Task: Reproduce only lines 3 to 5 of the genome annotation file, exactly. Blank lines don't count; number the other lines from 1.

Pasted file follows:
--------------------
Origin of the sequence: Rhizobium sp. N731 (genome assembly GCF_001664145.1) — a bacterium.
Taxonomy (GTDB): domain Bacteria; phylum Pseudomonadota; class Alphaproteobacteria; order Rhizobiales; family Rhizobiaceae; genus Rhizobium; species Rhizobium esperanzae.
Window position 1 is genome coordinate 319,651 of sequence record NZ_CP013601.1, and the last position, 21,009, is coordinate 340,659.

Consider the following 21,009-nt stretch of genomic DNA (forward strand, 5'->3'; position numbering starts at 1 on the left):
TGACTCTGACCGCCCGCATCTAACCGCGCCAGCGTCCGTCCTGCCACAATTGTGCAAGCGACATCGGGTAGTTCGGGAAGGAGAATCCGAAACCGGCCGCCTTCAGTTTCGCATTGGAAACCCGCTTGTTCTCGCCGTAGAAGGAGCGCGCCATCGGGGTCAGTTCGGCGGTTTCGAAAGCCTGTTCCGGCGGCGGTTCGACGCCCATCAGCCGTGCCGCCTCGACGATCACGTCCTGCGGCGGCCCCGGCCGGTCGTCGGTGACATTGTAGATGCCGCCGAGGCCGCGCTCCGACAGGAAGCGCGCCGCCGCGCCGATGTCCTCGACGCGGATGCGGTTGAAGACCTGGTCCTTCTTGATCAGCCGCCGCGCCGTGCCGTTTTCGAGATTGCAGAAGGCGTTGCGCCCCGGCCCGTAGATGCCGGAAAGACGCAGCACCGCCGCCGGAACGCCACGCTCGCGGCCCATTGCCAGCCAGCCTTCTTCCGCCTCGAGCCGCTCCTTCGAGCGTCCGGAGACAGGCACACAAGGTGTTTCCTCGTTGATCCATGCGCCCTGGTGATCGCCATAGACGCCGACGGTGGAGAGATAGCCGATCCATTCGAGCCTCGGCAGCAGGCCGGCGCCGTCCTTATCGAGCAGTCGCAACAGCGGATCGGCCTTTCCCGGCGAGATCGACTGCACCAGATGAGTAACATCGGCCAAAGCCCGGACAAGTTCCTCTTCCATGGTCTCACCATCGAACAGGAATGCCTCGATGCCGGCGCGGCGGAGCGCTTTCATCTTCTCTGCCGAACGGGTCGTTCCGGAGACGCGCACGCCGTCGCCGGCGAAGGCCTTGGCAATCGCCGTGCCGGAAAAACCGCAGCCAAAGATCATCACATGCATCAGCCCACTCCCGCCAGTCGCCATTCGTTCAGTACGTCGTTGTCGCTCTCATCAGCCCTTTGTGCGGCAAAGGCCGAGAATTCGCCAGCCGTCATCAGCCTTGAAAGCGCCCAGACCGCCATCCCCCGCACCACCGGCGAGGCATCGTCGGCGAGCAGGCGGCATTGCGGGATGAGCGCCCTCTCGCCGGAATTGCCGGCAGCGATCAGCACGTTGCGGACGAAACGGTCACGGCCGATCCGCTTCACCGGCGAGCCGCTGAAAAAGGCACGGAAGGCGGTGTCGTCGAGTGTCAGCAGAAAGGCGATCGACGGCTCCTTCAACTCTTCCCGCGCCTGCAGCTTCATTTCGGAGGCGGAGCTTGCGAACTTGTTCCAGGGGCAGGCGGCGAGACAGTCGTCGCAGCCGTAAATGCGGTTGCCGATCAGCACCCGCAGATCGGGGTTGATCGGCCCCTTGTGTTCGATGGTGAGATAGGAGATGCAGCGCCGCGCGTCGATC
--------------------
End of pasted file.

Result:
Window position 1 is genome coordinate 319,651 of sequence record NZ_CP013601.1, and the last position, 21,009, is coordinate 340,659.

Consider the following 21,009-nt stretch of genomic DNA (forward strand, 5'->3'; position numbering starts at 1 on the left):
TGACTCTGACCGCCCGCATCTAACCGCGCCAGCGTCCGTCCTGCCACAATTGTGCAAGCGACATCGGGTAGTTCGGGAAGGAGAATCCGAAACCGGCCGCCTTCAGTTTCGCATTGGAAACCCGCTTGTTCTCGCCGTAGAAGGAGCGCGCCATCGGGGTCAGTTCGGCGGTTTCGAAAGCCTGTTCCGGCGGCGGTTCGACGCCCATCAGCCGTGCCGCCTCGACGATCACGTCCTGCGGCGGCCCCGGCCGGTCGTCGGTGACATTGTAGATGCCGCCGAGGCCGCGCTCCGACAGGAAGCGCGCCGCCGCGCCGATGTCCTCGACGCGGATGCGGTTGAAGACCTGGTCCTTCTTGATCAGCCGCCGCGCCGTGCCGTTTTCGAGATTGCAGAAGGCGTTGCGCCCCGGCCCGTAGATGCCGGAAAGACGCAGCACCGCCGCCGGAACGCCACGCTCGCGGCCCATTGCCAGCCAGCCTTCTTCCGCCTCGAGCCGCTCCTTCGAGCGTCCGGAGACAGGCACACAAGGTGTTTCCTCGTTGATCCATGCGCCCTGGTGATCGCCATAGACGCCGACGGTGGAGAGATAGCCGATCCATTCGAGCCTCGGCAGCAGGCCGGCGCCGTCCTTATCGAGCAGTCGCAACAGCGGATCGGCCTTTCCCGGCGAGATCGACTGCACCAGATGAGTAACATCGGCCAAAGCCCGGACAAGTTCCTCTTCCATGGTCTCACCATCGAACAGGAATGCCTCGATGCCGGCGCGGCGGAGCGCTTTCATCTTCTCTGCCGAACGGGTCGTTCCGGAGACGCGCACGCCGTCGCCGGCGAAGGCCTTGGCAATCGCCGTGCCGGAAAAACCGCAGCCAAAGATCATCACATGCATCAGCCCACTCCCGCCAGTCGCCATTCGTTCAGTACGTCGTTGTCGCTCTCATCAGCCCTTTGTGCGGCAAAGGCCGAGAATTCGCCAGCCGTCATCAGCCTTGAAAGCGCCCAGACCGCCATCCCCCGCACCACCGGCGAGGCATCGTCGGCGAGCAGGCGGCATTGCGGGATGAGCGCCCTCTCGCCGGAATTGCCGGCAGCGATCAGCACGTTGCGGACGAAACGGTCACGGCCGATCCGCTTCACCGGCGAGCCGCTGAAAAAGGCACGGAAGGCGGTGTCGTCGAGTGTCAGCAGAAAGGCGATCGACGGCTCCTTCAACTCTTCCCGCGCCTGCAGCTTCATTTCGGAGGCGGAGCTTGCGAACTTGTTCCAGGGGCAGGCGGCGAGACAGTCGTCGCAGCCGTAAATGCGGTTGCCGATCAGCACCCGCAGATCGGGGTTGATCGGCCCCTTGTGTTCGATGGTGAGATAGGAGATGCAGCGCCGCGCGTCGATC